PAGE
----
Wednesday, June 30, 2010

Cairo Citadel and My Social Anxiety

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From Cairo Citadel


During my semester at AUC, any time one of the foreign women had an issue, our  instructors would advise us to get an Egyptian male friend to handle it or take an Egyptian man with you to this or that. No matter how large or how small, there solution was to always have an Egyptian man by your side in order to get the desired results. Initially, to be quite honest, I found this frustrating and sexist. Gradually, I realized the blunt wisdom of this advice. I began to realize how differently my interactions with people were just based on having an Egyptian guy (or just Egyptian-looking guy) along. Suddenly the prices of things would be lower, the customer service would be more attentive and polite, and the sexual harrasment that plagues Cairo would be non-existent! People would still stare and whisper but no one would dare say anything to the Egyptian man's face.

 I never imagined there would be a point in my life where I'd gladly want a male escort when I go out but that is the case for Islamic Cairo and many of it's tourist attractions. I refuse to go to places in this area-Khan-el Khalili bazaar, the El-Hussein mosque, the Citadel,etc- alone. Some of the worst harrasment and swindling I've faced in Cairo is from people in low socio-economic classes. Islamic Cairo, with all it's historic attractions, is surrounded by government housing turned into slums and people who make a living off the naivety of tourists. I've wanted to visit the sites since I arrived in Cairo but after my experiences near the El-Hussien Mosque and Al-Azhar Park nearby, I try to avoid the area as much as possible. Thus, when my American male friend and Egyptian male friend, Omar, said they'd be visiting the Citadel, I jumped at the opportunity to tag along and have them act as deterrence to anyone who'd think of harassing me.

 The Cairo Citadel (also known as the Muhammed Ali Citadel) is part of the Muqattam hill near in Islmaic Cairo. It was fortified by the Ayyubid ruler Salah al-Din between 1176 and 1183 AD, to protect it from the Crusaders. We arrived at the Citadel at noon on a sizzling 105 degree day. First, we visited the Mohamed Ali mosque in the Citadel. This is the first mosque I've been inside of. The most historic and beautiful mosques in Cairo are in the Islamic Cairo area. We had to remove our shoes before walking into the marble courtyard area. An elaborate marble structure stood in the center of the marble courtyard to provide people with water to wash their hands and feet with before entering the mosque. I was very excited to see the interior! Inside the mosque was decorated in elaborate patterns, rich velvets, marble, and gold. Lamps hung from the ceiling and illuminated the interior.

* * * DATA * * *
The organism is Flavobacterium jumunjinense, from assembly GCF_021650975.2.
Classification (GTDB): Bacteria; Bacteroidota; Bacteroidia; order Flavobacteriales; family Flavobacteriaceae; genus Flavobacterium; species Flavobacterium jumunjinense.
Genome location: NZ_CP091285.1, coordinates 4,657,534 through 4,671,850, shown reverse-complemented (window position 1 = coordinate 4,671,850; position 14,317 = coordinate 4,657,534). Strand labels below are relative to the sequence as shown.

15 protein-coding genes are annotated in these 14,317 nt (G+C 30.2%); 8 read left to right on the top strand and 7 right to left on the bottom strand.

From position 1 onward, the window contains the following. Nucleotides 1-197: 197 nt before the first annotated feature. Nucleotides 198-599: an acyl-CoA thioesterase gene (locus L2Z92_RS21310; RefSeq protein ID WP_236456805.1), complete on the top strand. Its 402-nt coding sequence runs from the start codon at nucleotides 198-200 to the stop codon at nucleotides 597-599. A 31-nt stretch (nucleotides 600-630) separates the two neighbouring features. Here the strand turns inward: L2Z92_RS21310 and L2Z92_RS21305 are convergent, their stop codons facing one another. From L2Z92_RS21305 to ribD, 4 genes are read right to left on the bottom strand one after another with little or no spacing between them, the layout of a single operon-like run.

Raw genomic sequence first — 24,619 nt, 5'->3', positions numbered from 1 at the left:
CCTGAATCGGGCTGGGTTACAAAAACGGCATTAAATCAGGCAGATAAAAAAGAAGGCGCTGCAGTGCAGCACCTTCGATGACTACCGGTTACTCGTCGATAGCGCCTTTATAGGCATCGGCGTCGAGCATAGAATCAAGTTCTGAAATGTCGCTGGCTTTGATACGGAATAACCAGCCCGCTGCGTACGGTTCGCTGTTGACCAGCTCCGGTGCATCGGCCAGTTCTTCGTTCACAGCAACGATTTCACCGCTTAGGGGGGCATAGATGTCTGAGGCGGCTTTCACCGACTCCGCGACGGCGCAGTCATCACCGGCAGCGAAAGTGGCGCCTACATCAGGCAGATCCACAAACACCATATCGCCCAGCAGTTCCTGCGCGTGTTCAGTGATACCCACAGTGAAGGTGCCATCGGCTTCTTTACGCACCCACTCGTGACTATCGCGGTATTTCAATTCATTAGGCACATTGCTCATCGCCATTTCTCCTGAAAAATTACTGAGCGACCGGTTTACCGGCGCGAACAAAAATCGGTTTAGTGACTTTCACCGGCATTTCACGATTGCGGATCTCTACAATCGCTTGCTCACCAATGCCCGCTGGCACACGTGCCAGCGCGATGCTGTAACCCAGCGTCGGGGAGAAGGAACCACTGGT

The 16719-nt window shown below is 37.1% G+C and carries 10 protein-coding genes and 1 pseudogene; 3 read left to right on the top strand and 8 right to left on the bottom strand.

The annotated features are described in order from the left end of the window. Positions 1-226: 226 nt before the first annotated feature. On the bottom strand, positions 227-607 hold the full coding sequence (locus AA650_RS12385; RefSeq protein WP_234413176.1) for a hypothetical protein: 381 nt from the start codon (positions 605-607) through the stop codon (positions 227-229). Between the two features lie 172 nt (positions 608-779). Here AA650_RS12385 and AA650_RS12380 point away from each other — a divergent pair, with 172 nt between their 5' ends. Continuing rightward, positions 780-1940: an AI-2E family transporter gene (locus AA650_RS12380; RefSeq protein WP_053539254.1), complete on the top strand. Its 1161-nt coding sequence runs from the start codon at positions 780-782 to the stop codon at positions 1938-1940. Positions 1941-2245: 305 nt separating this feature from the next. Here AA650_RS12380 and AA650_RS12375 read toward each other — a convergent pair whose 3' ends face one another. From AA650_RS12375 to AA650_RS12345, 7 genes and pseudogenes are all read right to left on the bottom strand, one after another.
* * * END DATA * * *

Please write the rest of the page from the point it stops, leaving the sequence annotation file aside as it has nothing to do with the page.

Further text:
the domed interior ceiling of the mosque


Behind Muhammad 'Ali's gilded mosque stands the Mosque of al-Nasir Muhammad. This mosque had far less visitors than the first and looked much more subdued. The attendant there desribed for us the workmanship in each distinct column and minaret. The conquering Ottomans carried much of the original interior decoration off to Istanbul, but the space is nevertheless impressive.

After the mosques, we walked towards the palace turned into The Military Museum. I was lagging behind the guys a little and trying to catch up when 2 Egyptian guys approached me, blocking the exit, and making kissing noises and yelling, "Michelle Obama!" I tensed up for a moment and Omar turned around and barked at them in Arabic. The men crept away, making apologetic motions with their hands as I passed through the corridor. At the museum, relics of war planes were positioned in the yard outside of the museum. The decor of the museum was beautiful and ornate. It's what the Egyptian Museum downtown should look like. Elaborate winding marble staircases. rich velvets, and gilded frames lined every surface. Unlike the Egyptian Museum, the artifact in the military Museum were well preserved, polished, and safely displayed behind glass panes. It reminded me of a smaller version of Versailles.The museum highlighted Egyptian military history (and government propaganda). We wandered around the elaborate corridors as my Omar described the  historical significance of each war or armed struggle to Egyptian history. It was interesting to hear his perspective on wars we know as the Yom Kippur War and the first Gulf War, for example. I've been to a similar war museum in Seoul, but I'd have to say that the Egyptian  Military Museum was much nicer. Altogether, I enjoyed the Citadel, and being accompanied there.

2 comments:

Anonymous said...

the citidel is amazing, i love the winding streets as you never know what your going to find at the end of it. how you finding your time in egypt? ive just moved here and loving it :)

Frenchie said...

Cairo: when it good, it's enchanting. when it's bad, its appalling.

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